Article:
If you are stuck or overwhelmed, you may find it helpful to explore other Davidson student domains, including (Sundi Richard’s slides, linked above, include links to other student sites):

Step 6: Set up a Subdomain*

*You may also install the CMS at the domain level, if you want your website to correspond with the URL for your domain.

  • On Davidson Domains, create a new subdomain:
    • Go to
    • Sign in
    • Click on ‘Dashboard’
    • Scroll down and click on ‘Subdomains’
    • Select a name (keep it short). Click ‘Create’
  •  Then install your selected CMS on your new subdomain. To do this:
    • Go back to your Domains ‘Dashboard’
    • Click on your selected CMS under ‘Web Applications’
    • Click on ‘Install this Application’
    • In the first dropdown menu, select the subdomain you just created
    • At the bottom of the page, click ‘Install’
    • If you choose WordPress, make sure to install and activate the plugin WordFence to protect your sites from hackers, bots, and trolls.
  • Use that CMS to build a personal website.
    •  Remember and consult the tutorials listed above. The video tutorials at are excellent. You do not have to watch them in their entirety. You can skip the parts on installation, for example, and view only the chapters on ‘creating content,’ ‘menus,’ ‘themes,’ and the like.
    • Seek help from Media Consultants, whose expertise and ingenuity will astound you (Sun-Thu, 8-11 pm, Studio D, no appointment necessary, but they close up shop on Reading Day, so don’t delay).
  • Transfer your work from the ENG 394 website to your subdomain.
    • Click here for instructions about how to export your posts from a course website to your personal domains.
    • Ask Media Consultants for information about using syndicators.

Warning: Do Not Steal Images!

You should have permission for all images you use. Search for images in the public domain and make sure you abide by any copyright restrictions or citation guidelines provided with the image. Use the caption area to cite the source for any image you didn’t create yourself, regardless of whether the original source requests a citation. You can also link the image to its original source. But a link alone is not a sufficient citation, as links tend to fracture over time.


Having a domain requires some housekeeping, so you should periodically check your websites to update WordPress and any plugins and repair any damaged files.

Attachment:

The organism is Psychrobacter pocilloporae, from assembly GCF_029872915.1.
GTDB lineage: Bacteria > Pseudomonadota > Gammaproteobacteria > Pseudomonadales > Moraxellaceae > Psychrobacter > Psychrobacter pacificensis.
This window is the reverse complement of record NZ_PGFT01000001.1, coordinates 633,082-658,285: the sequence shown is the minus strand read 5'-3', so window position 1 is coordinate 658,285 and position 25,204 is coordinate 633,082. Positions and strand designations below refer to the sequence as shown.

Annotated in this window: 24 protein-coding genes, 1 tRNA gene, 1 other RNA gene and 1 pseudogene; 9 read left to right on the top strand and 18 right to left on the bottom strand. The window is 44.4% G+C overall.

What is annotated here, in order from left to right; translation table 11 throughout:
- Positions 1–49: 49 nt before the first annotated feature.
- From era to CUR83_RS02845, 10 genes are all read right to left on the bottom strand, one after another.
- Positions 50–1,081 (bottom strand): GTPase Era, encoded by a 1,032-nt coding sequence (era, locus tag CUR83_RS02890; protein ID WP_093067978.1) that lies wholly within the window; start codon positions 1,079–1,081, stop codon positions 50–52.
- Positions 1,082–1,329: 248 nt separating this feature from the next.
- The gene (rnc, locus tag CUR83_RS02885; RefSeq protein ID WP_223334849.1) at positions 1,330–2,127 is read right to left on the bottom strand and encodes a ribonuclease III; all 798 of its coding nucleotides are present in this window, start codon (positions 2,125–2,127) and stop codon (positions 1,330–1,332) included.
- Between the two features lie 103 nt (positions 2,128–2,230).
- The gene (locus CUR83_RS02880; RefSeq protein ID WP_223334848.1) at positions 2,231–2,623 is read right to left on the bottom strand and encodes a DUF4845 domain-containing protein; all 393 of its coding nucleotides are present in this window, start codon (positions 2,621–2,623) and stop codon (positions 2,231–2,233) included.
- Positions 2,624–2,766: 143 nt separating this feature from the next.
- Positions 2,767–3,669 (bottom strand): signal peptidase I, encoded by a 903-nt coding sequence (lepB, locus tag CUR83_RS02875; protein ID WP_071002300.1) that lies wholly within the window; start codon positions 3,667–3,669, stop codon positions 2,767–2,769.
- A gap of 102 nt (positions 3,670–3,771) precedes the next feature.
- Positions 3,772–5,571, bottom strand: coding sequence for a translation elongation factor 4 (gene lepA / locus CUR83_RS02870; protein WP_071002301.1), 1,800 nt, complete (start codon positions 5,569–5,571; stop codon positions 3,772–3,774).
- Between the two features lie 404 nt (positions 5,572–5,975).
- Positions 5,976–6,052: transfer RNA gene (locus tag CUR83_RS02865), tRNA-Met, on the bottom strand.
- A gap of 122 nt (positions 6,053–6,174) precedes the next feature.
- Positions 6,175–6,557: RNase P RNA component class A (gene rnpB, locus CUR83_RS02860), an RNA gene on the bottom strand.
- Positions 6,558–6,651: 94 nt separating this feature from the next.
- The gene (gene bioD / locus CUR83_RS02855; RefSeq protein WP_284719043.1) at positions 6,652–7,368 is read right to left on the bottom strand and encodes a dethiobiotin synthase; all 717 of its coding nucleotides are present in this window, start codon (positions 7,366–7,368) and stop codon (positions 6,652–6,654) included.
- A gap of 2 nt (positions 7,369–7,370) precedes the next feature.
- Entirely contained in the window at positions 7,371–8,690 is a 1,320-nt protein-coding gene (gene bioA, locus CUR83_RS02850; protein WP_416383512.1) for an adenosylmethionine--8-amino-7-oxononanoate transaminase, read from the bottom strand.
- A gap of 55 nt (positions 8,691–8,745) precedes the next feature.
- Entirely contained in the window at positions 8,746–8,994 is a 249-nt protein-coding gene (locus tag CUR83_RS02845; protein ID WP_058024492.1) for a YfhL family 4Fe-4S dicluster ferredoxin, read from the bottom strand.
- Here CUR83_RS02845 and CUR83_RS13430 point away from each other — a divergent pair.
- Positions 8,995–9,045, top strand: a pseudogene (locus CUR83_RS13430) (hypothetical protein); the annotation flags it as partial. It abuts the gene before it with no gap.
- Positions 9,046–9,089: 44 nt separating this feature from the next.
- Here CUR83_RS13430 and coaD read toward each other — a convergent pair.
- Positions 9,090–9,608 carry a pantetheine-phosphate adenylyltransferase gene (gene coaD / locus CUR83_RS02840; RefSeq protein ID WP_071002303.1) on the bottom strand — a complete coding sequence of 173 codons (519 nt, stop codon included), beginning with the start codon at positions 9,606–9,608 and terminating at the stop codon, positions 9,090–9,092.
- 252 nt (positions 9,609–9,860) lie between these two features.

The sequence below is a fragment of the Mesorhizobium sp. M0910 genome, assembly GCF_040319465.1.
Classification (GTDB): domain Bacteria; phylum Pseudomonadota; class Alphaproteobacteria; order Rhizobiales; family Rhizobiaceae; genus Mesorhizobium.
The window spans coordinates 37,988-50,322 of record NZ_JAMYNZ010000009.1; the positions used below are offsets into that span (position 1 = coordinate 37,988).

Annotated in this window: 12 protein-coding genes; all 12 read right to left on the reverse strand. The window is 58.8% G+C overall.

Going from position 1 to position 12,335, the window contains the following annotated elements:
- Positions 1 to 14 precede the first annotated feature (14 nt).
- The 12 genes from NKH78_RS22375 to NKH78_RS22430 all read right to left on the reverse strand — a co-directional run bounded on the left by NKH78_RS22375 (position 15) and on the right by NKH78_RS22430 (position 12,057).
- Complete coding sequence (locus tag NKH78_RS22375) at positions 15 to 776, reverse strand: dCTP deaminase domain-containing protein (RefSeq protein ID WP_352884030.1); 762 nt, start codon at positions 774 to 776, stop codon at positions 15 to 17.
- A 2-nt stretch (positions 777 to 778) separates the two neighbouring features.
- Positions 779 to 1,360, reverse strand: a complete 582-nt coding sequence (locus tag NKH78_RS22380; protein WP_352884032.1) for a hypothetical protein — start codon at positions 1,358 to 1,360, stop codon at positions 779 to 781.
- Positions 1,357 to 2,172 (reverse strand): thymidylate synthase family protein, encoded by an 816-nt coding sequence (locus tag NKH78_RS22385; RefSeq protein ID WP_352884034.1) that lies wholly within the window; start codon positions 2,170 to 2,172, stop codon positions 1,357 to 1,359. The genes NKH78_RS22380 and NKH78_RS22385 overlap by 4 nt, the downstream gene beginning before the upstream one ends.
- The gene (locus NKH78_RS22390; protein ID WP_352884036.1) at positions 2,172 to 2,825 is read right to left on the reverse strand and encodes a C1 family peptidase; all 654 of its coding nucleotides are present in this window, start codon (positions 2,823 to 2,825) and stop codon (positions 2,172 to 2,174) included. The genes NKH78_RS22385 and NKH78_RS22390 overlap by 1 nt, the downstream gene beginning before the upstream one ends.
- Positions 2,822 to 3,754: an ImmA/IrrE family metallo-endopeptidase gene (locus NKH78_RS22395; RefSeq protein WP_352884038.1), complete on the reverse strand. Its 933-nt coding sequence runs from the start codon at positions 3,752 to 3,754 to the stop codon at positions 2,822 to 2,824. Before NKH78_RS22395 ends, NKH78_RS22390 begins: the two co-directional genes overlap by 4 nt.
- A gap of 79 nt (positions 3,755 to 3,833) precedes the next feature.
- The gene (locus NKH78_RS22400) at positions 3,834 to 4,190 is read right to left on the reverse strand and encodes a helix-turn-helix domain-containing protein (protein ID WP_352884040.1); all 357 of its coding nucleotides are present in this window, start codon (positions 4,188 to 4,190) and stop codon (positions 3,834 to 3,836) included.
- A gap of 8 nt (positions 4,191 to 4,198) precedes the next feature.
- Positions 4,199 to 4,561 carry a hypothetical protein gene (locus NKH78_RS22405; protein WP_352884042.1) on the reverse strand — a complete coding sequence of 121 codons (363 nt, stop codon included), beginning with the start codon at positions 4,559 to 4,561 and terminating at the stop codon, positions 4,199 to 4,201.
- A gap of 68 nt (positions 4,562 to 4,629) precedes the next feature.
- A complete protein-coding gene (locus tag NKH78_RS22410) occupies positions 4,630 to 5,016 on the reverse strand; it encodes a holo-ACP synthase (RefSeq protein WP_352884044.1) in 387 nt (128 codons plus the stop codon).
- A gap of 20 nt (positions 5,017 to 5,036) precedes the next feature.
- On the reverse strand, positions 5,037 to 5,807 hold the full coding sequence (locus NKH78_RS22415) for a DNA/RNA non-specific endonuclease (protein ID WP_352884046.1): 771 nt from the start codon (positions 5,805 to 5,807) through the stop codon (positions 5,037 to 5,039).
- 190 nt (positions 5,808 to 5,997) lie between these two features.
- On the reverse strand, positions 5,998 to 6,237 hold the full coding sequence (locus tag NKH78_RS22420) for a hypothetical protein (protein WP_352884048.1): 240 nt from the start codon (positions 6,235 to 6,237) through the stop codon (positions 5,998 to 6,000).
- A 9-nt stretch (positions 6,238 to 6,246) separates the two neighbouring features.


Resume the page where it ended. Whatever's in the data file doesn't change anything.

Your goal should be to produce a simple, well-designed website that is:

  1. easy to navigate,
  2. explains who you are,
  3. allows me  to review your ENG 394 coursework in one convenient location,
  4. shows what other courses you’ve taken so far.
  5. features your best work from those courses.

Alternative Avant-Garde Assignment

Davidson College policies prohibit any student receiving credit for the same work in more than one course. If you have already designed your domain, you should do an alternative project:

Conduct an avant-garde experiment in digital art or poetry.
Make something new and host it in your domain.

While everu experimental project will be different, each should contain the following elements:

  • Your project should exist on a subdomain.
  • Your subdomain should have a clear menu.
  • Somewhere on your subdomain you should include a reflection essay
    (minimum 500 words) on the work you have done. This may be on an
    ‘About’ page, or it may be a series of pages accessible through your menu; I
    leave the details up to you. However you do it, your reflection should address address:

    • what you created and why
    • your goal: what did you try to do in digital that you couldn’t do in print?
    • your process: how did you go about your creative process, how did you learn the tool, and what did you learn along the way?
    • an evaluation of the degree to which you were successful in achieving your goal (remember, your project can fail, but still be a successful learning experience).
    • the ‘So What?’ question: What is the broader artistic, intellectual, or cultural significance of your avant-garde foray? What makes it avant-garde, and by what definition of the avant-garde?
    • Note: this reflection should be concise, pithy, and well-crafted—not dashed off as an afterthought.
  • To submit your alternative assignment, create a blog post on this website containing a brief description, a link to the alternative project, and a link to your existing personal website/domain. Category: final-exam.

Thanks to Dr. Jakub Kabala, assistant professor of history, for sharing his digital studies assignments and allowing us to crib from them. We welcome your comments, questions, and suggestions for this assignment. Please do not hesitate to ask for clarification. Please also use the “Tips” category to post links to fellow students’ websites that offer good models for us.